Posted in Business, Economic development, History, Product, Science, Technology, Transportation, VIDEO
Tagged 737 MAX, Boeing, Business improvement, Manufacturing, Super regions, Technology
Unlocking the Future of Flying
Boeing – Boeing is accelerating breakthrough advancements in autonomous air travel.
It recently completed initial flight tests of an electric vertical-takeoff-and-landing (eVTOL) unmanned cargo aerial vehicle (CAV) prototype. The innovative platform is designed to test and evolve Boeing’s autonomy technology for future aerospace vehicles.
In less than three months, Boeing engineers designed and built the CAV prototype, which stands four feet off the ground, measures 15 by 18 feet and weighs more than 700 pounds. It is outfitted with eight counter-rotating propeller blades and custom Boeing batteries that allow for vertical flight. more>
Analyzing the 2017 Orders & Deliveries Race
By Randy Tinseth – For the 6th year in a row, Boeing out-delivered the competition and set a new industry record by pushing 763 airplanes out the door.
At the start of 2017, we set a delivery target of 760 to 765 airplanes. To land in the middle of that target speaks to the dedication of our employees and supplier partners to deliver on the commitments to our customers. You’ve heard me say it before—deliveries matter. It’s the true measure of success, and we nailed it once again in 2017 at the same time we went up on 737 production rate and introduced the MAX.
Our net order total of 912 commercial airplanes was the 7th largest yearly order book in Boeing’s more than 100-year history. Not only was our order book big, it was deep and broad. Our sales team took in orders from 71 customers across the globe. The 737 MAX had another strong year, fueled in part by the MAX 10 launch. And anytime you can book almost 200 twin-aisle airplanes with products clearly preferred by the market, it’s a good year. The sales success we had in 2017 once again confirms our strategy to raise production rates on the 737 and 787 programs. more>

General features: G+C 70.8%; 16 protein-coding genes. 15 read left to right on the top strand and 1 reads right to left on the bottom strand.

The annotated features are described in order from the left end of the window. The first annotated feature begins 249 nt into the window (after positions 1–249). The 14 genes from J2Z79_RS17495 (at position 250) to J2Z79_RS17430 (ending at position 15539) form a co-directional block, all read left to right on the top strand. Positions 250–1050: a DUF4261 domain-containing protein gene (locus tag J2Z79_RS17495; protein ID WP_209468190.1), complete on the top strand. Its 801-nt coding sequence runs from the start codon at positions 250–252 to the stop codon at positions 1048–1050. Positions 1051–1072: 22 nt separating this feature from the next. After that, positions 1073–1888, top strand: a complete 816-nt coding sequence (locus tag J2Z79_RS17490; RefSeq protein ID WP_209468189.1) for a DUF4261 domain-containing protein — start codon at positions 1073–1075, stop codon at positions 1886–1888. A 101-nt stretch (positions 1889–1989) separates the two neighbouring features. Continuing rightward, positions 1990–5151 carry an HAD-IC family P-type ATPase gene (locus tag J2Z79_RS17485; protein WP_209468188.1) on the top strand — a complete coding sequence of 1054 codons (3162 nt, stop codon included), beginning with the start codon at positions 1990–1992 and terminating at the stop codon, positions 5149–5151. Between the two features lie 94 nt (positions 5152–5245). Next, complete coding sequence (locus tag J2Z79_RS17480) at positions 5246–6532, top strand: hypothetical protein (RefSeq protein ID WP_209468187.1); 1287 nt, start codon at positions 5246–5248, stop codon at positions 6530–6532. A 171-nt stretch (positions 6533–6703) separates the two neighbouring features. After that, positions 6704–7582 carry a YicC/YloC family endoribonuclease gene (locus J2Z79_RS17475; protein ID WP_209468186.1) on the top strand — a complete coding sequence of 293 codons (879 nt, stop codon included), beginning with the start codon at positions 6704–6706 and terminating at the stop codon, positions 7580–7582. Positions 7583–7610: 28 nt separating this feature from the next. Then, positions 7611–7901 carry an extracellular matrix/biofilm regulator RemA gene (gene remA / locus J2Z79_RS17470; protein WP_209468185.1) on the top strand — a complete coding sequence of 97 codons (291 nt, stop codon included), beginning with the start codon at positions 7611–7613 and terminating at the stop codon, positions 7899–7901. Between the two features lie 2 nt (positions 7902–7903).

Boeing and subsidiary Liquid Robotics team up to explore deeper possibilities for autonomous systems
BY Dan Raley – Created by Boeing subsidiary Liquid Robotics, this maritime innovation known as the Wave Glider was originally intended to record the songs of migrating whales. When integrated with Boeing’s advanced sensors for defense applications, the Wave Glider can locate undersea vehicles at substantial distances, hunt for mines, monitor land radar, and gather and relay data to other systems, all while operating on solar and wave power for months at a time.
“It’s a hidden treasure,” said Jim Bray, Boeing autonomous systems technology integrator in St. Louis. “There’s a lot going on under the sea.”
Covered with fiberglass panels and small antennas topside and tethered to a wing-like propulsion system beneath it called a sub, the Wave Glider communicates by low-Earth-orbit satellite through a command-and-control unit and surface radio modem, similarly to someone sending a text message by smartphone.
“It’s revolutionary stuff,” said Scott Willcox, Liquid Robotics technology lead. “It’s like reinventing the sail — fundamentally, it’s a new way to get around the ocean. What you can do with it is almost limitless.”
In Ventura, Calif., in July, seven months after Boeing acquired Liquid Robotics, the companies teamed to test new Wave Glider capabilities in the ocean that would be presented to a customer for the first time. The testing demonstrated how transponders placed on the ocean floor by the Wave Glider conceivably could provide an oceanic GPS. An unmanned undersea vehicle in need of updating its location could use these underwater acoustics to determine where it is and never have to surface. more>
Posted in Communication industry, EARTH WATCH, Nature, Net, Technology, Transportation
Tagged Boeing, Business improvement, Net evolution, Ocean, Sensors, Technology
Boeing’s robotic and human workers join up to start production of 777X jets
By Alan Boyle – The 777X is bigger than the 787 Dreamliner, but it picks up on a lot of the technologies pioneered by the smaller plane, ranging from wider windows to a common layout for the flight deck and the cargo handling system.
Boeing says it has improved the production process as well.
The 777X production process builds upon lessons learned from the 787 Dreamliner program, which has shifted Boeing toward greater automation and wider use of lightweight carbon fiber for components.
Boeing’s two 777X variants, the 777-8 and 777-9, are designed to carry between 350 and 425 passengers. That stretches well beyond the 396-seat capacity of Boeing’s biggest current-generation 777. The new jets are expected to be 20 percent more fuel-efficient as well.
The 777X’s 235-foot wingspan is so wide that each wingtip has an 11-foot-long section that’s built to fold upward, just in case extra clearance is needed at small airports.
The showcase for the upgraded production system is Boeing’s 1.3 million-square-foot Composite Wing Center, the billion-dollar facility where the carbon-fiber wing components for the 777X are being fabricated. more>
Posted in Business, Economic development, Economy, History, Product, Science, Technology, Transportation
Tagged 777X, Boeing, Business improvement, Industrial economy, Manufacturing, Productivity, Technology